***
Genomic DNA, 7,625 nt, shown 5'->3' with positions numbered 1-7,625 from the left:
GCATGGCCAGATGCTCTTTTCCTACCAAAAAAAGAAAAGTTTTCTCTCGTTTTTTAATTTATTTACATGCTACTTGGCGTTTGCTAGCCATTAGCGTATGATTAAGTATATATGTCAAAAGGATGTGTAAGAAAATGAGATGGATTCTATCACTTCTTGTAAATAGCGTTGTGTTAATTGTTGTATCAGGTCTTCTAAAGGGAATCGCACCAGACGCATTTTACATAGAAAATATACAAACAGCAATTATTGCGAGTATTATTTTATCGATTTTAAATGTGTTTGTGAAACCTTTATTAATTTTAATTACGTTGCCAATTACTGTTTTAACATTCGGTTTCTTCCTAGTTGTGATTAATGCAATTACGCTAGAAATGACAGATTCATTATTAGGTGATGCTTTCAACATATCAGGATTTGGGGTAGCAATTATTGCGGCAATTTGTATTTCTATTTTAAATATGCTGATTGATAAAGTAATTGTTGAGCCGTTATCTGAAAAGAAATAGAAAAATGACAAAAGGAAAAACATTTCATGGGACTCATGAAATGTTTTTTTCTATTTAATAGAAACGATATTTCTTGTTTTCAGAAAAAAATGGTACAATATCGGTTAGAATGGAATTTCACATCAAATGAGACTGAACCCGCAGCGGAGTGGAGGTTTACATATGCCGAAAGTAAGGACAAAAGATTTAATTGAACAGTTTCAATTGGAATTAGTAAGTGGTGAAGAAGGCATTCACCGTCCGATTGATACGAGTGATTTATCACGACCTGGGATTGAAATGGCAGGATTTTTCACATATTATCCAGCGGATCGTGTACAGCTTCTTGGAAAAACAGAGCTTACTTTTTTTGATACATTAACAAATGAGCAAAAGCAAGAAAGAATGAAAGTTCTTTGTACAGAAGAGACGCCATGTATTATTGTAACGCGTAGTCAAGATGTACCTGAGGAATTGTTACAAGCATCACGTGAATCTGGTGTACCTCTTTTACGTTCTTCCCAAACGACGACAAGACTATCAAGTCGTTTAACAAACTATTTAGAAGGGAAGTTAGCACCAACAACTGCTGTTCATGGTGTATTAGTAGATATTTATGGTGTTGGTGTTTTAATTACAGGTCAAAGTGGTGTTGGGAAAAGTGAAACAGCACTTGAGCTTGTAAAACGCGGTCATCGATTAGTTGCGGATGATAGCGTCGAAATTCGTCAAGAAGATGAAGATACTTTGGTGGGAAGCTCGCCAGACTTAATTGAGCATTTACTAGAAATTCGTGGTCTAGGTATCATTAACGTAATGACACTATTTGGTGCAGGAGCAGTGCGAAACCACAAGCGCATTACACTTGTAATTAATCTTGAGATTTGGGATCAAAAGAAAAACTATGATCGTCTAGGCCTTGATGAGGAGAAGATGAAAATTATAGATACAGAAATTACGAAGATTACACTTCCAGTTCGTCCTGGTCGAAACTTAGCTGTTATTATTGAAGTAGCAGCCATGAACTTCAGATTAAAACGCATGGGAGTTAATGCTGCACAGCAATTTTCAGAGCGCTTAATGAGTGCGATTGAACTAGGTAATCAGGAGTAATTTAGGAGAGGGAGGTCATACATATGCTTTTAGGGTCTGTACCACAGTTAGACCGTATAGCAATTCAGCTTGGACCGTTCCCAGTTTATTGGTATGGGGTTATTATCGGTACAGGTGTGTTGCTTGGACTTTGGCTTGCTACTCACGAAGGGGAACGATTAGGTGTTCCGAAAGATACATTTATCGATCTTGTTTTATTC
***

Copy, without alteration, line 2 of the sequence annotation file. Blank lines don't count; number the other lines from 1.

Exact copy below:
GCATGGCCAGATGCTCTTTTCCTACCAAAAAAAGAAAAGTTTTCTCTCGTTTTTTAATTTATTTACATGCTACTTGGCGTTTGCTAGCCATTAGCGTATGATTAAGTATATATGTCAAAAGGATGTGTAAGAAAATGAGATGGATTCTATCACTTCTTGTAAATAGCGTTGTGTTAATTGTTGTATCAGGTCTTCTAAAGGGAATCGCACCAGACGCATTTTACATAGAAAATATACAAACAGCAATTATTGCGAGTATTATTTTATCGATTTTAAATGTGTTTGTGAAACCTTTATTAATTTTAATTACGTTGCCAATTACTGTTTTAACATTCGGTTTCTTCCTAGTTGTGATTAATGCAATTACGCTAGAAATGACAGATTCATTATTAGGTGATGCTTTCAACATATCAGGATTTGGGGTAGCAATTATTGCGGCAATTTGTATTTCTATTTTAAATATGCTGATTGATAAAGTAATTGTTGAGCCGTTATCTGAAAAGAAATAGAAAAATGACAAAAGGAAAAACATTTCATGGGACTCATGAAATGTTTTTTTCTATTTAATAGAAACGATATTTCTTGTTTTCAGAAAAAAATGGTACAATATCGGTTAGAATGGAATTTCACATCAAATGAGACTGAACCCGCAGCGGAGTGGAGGTTTACATATGCCGAAAGTAAGGACAAAAGATTTAATTGAACAGTTTCAATTGGAATTAGTAAGTGGTGAAGAAGGCATTCACCGTCCGATTGATACGAGTGATTTATCACGACCTGGGATTGAAATGGCAGGATTTTTCACATATTATCCAGCGGATCGTGTACAGCTTCTTGGAAAAACAGAGCTTACTTTTTTTGATACATTAACAAATGAGCAAAAGCAAGAAAGAATGAAAGTTCTTTGTACAGAAGAGACGCCATGTATTATTGTAACGCGTAGTCAAGATGTACCTGAGGAATTGTTACAAGCATCACGTGAATCTGGTGTACCTCTTTTACGTTCTTCCCAAACGACGACAAGACTATCAAGTCGTTTAACAAACTATTTAGAAGGGAAGTTAGCACCAACAACTGCTGTTCATGGTGTATTAGTAGATATTTATGGTGTTGGTGTTTTAATTACAGGTCAAAGTGGTGTTGGGAAAAGTGAAACAGCACTTGAGCTTGTAAAACGCGGTCATCGATTAGTTGCGGATGATAGCGTCGAAATTCGTCAAGAAGATGAAGATACTTTGGTGGGAAGCTCGCCAGACTTAATTGAGCATTTACTAGAAATTCGTGGTCTAGGTATCATTAACGTAATGACACTATTTGGTGCAGGAGCAGTGCGAAACCACAAGCGCATTACACTTGTAATTAATCTTGAGATTTGGGATCAAAAGAAAAACTATGATCGTCTAGGCCTTGATGAGGAGAAGATGAAAATTATAGATACAGAAATTACGAAGATTACACTTCCAGTTCGTCCTGGTCGAAACTTAGCTGTTATTATTGAAGTAGCAGCCATGAACTTCAGATTAAAACGCATGGGAGTTAATGCTGCACAGCAATTTTCAGAGCGCTTAATGAGTGCGATTGAACTAGGTAATCAGGAGTAATTTAGGAGAGGGAGGTCATACATATGCTTTTAGGGTCTGTACCACAGTTAGACCGTATAGCAATTCAGCTTGGACCGTTCCCAGTTTATTGGTATGGGGTTATTATCGGTACAGGTGTGTTGCTTGGACTTTGGCTTGCTACTCACGAAGGGGAACGATTAGGTGTTCCGAAAGATACATTTATCGATCTTGTTTTATTC